10. SidecarFlip

    SidecarFlip Well-Known Member

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    Fair statement to a point. The effort expended and felt in the actuator arm of your press has little to do with the lubrication of the case and everything to do with the degree of resizing thats occuring within the die itself. You've alluded in the past that you were involved in swaging dies. Same principles apply. Same release compound.

    Brass, by it's alloy makeup, is naturally slippery. The 'lube' is there to prevent the case from 'sticking' in the die as it's resized (from localized heat) and in essence, you don't have to 'lube' a case to neck size, because the brass (if annealed properly) will neck size without sticking. I never lube to neck size, but the cases are clean and the die bore is clean. I clean my dies with brake cleaner regularly while I'm reloading, like every 15 cases.

    You obviouisly have some 'one shot' pineing away on the shelf. Here's the way I apply mine....

    Take about 20 cases (that have been cleaned and are free from any foreign material....cob bits, shavings, etc.,) and put them in a zip lock plastic bag, Take your one shot and agitate the can (it has a ball inside, shake it up for a minute and rattle that ball real good) You need to get the release compound in suspension in the carrier.

    Put the red straw in the nozzle and spray a bit in the open bag, zip the zip lock closure almost closed, but not quite.

    Stick the straw in the opening and give it a good squirt and immediately close the bag, seal it. Then 'make bread' with the brass and the one shot. Toss those suckers around in that bag, toss 'em around good for at least 30 seconds.

    Open the bag and dump the contents on a table or your bench AND LET THEM SIT AND DRY FOR A COUPLE MINUTES. Thats the key, they have to be dry as it's really a dry release compound. Then resize the usual way.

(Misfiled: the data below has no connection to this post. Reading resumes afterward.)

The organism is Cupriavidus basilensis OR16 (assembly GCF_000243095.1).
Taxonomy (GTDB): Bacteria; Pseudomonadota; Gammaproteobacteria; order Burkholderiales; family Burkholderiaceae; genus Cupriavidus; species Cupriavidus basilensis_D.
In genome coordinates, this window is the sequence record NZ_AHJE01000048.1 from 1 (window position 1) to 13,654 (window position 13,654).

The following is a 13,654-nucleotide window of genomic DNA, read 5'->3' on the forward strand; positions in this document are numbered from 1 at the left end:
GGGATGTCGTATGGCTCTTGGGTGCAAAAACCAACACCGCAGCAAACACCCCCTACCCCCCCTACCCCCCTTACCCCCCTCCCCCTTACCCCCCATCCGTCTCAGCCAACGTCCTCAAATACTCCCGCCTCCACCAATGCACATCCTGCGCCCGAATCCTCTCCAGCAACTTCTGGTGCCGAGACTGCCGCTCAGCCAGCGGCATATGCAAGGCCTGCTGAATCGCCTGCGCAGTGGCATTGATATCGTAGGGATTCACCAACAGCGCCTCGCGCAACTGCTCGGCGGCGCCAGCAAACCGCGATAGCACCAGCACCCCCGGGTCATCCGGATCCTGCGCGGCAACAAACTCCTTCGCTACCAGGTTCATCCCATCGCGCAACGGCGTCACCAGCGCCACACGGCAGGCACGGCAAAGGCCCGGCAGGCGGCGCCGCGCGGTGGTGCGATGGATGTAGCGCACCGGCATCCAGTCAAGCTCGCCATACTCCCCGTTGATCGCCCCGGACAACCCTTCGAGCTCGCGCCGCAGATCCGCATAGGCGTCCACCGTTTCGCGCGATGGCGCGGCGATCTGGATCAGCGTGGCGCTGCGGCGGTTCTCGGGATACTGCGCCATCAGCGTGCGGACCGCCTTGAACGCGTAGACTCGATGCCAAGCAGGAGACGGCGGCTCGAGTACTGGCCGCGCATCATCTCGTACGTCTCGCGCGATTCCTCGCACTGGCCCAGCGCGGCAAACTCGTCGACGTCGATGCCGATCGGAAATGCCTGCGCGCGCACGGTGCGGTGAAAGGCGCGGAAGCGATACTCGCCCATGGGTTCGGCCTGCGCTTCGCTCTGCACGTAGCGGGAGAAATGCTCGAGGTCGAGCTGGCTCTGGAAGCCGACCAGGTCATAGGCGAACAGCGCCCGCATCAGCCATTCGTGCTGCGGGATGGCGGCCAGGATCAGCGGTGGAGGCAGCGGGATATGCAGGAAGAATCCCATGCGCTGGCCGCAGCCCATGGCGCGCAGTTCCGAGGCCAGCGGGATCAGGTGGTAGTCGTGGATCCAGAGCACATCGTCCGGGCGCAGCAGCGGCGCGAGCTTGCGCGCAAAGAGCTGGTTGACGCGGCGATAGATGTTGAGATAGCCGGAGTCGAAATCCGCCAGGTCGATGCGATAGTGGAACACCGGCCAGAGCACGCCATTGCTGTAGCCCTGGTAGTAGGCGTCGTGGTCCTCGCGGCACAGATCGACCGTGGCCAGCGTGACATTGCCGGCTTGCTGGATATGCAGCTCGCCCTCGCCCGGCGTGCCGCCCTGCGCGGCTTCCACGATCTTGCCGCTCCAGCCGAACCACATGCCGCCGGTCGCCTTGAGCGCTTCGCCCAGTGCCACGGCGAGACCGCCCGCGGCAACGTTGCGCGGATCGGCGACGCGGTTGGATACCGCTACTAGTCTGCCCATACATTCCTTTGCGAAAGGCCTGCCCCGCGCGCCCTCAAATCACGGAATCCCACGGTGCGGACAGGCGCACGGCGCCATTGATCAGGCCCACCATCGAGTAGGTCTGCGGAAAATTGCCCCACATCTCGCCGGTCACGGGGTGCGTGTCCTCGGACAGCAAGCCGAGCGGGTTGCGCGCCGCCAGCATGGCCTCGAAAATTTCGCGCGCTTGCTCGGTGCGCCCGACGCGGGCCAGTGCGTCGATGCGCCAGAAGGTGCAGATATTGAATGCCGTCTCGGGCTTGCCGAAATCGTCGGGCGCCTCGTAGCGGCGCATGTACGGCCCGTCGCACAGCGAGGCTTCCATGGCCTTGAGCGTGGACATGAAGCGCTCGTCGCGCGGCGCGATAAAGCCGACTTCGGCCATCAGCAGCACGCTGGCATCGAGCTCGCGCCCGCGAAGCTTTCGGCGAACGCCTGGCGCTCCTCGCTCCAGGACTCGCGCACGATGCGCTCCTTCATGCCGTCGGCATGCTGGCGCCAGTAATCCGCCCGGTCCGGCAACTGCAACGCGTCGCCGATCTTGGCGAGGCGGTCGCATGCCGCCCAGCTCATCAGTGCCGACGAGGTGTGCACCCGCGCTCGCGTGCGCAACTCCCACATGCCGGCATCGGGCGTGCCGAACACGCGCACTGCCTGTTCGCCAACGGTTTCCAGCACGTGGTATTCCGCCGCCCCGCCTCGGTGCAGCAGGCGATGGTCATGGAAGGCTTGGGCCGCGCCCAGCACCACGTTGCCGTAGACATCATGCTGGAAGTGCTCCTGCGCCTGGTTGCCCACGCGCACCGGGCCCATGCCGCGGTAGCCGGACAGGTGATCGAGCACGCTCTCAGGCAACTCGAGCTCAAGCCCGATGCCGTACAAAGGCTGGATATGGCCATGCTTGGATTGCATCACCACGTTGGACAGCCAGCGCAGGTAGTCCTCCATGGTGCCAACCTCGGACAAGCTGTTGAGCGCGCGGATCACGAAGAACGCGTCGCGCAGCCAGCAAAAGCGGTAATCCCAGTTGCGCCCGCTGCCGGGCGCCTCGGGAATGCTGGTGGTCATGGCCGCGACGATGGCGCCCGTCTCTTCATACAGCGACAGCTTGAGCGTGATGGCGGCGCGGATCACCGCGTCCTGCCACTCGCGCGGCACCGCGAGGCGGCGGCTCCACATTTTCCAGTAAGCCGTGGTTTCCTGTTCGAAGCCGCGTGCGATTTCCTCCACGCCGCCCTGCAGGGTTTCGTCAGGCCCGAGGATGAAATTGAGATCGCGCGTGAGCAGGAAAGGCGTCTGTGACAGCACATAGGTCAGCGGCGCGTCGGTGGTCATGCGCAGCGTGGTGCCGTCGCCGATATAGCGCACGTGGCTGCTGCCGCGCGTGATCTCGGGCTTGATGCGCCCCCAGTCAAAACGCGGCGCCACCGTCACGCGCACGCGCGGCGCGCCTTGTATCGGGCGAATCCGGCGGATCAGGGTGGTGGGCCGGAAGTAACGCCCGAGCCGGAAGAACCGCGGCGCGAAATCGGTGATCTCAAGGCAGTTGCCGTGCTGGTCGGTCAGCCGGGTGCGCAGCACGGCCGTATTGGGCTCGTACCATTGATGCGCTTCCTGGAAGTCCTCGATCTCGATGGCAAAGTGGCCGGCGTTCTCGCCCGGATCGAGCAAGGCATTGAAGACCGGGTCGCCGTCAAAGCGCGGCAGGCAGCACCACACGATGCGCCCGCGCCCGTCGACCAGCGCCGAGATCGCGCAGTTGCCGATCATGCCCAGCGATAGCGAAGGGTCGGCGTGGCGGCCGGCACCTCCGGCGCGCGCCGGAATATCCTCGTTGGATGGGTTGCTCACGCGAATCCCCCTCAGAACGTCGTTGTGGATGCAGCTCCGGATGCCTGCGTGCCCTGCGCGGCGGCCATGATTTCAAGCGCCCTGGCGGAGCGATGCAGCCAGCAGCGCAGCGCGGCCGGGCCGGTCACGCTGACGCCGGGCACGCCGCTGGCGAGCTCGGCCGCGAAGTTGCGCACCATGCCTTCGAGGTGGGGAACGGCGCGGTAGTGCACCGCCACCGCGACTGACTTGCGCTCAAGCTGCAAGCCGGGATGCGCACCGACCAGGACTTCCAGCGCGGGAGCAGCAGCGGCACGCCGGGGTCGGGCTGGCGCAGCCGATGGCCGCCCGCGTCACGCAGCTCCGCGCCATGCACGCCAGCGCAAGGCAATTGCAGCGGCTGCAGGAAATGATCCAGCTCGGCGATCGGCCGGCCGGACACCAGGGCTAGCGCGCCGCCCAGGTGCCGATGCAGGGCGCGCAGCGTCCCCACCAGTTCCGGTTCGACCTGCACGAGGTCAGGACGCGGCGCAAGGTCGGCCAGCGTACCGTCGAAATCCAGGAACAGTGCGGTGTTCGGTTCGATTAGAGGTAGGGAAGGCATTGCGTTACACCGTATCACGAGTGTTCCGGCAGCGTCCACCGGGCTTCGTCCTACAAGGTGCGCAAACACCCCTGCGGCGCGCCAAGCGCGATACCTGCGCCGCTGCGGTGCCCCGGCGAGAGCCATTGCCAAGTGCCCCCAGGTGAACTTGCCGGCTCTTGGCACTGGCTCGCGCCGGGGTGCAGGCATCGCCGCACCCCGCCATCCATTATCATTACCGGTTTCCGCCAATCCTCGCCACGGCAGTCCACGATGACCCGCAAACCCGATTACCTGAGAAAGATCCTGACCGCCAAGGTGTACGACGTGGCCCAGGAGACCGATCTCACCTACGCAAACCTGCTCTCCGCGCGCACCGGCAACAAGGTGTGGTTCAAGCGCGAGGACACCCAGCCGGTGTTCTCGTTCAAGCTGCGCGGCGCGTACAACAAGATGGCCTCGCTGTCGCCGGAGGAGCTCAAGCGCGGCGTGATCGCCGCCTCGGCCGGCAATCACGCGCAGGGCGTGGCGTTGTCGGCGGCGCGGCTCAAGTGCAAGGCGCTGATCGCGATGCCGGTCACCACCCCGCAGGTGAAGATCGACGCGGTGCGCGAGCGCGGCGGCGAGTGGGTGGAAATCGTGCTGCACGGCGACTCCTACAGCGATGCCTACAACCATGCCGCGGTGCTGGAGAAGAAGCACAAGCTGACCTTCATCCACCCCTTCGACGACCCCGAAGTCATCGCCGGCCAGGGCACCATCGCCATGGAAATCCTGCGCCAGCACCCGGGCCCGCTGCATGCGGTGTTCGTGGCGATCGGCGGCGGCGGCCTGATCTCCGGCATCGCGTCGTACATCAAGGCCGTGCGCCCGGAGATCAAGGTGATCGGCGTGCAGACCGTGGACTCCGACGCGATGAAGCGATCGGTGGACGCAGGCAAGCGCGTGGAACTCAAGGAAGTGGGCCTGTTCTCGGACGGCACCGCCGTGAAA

Been doing thousands of cases using that procedure (my BIL clued me in a while ago).

    Forget spraying the cases in a loading block, that sucks and it's messy. Key is even distributiuon over the case (and inside the case mouth so the expander ball can take advantage of the release compound).

    I never have an issue

    I have a case lube pad and a tin of sizing wax if anyone wants them. Both unused. Might be a bit dusty, been sitting for a while now.
     
  11. lever-hed

    lever-hed Well-Known Member

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    Yes, bingo, those are called Berdan primers. Pins break when they cant find a hole to go thru.. Just chuck ‘em to the scrap bin… more Pita than its worth. Somebody needs to read their reloading manual, this is basic stuff. Also, when you have crimped primers they tend to not come out too easy, but they will.. you can use a shell holder, a hammer, and a punch pin or buy a separate decapping punch to knock the primers out, (just make sure their not Berdan first).. Military or Lake City brass is much tougher to size also, you will need quite a LOT of leverage to size em, if you have a small chamber, have fun..(you didn’t say what gun your reloading for).. careful how much your actually sizing them though, if they are excessively fired ‘out’, you will potentially be overworking them..
    Also note, Berdan primed cases tend to have primers ‘staked’ in as opposed to crimped, you will see what appears to be 3 indentation marks around the primer pocket. (just chuck ‘em)...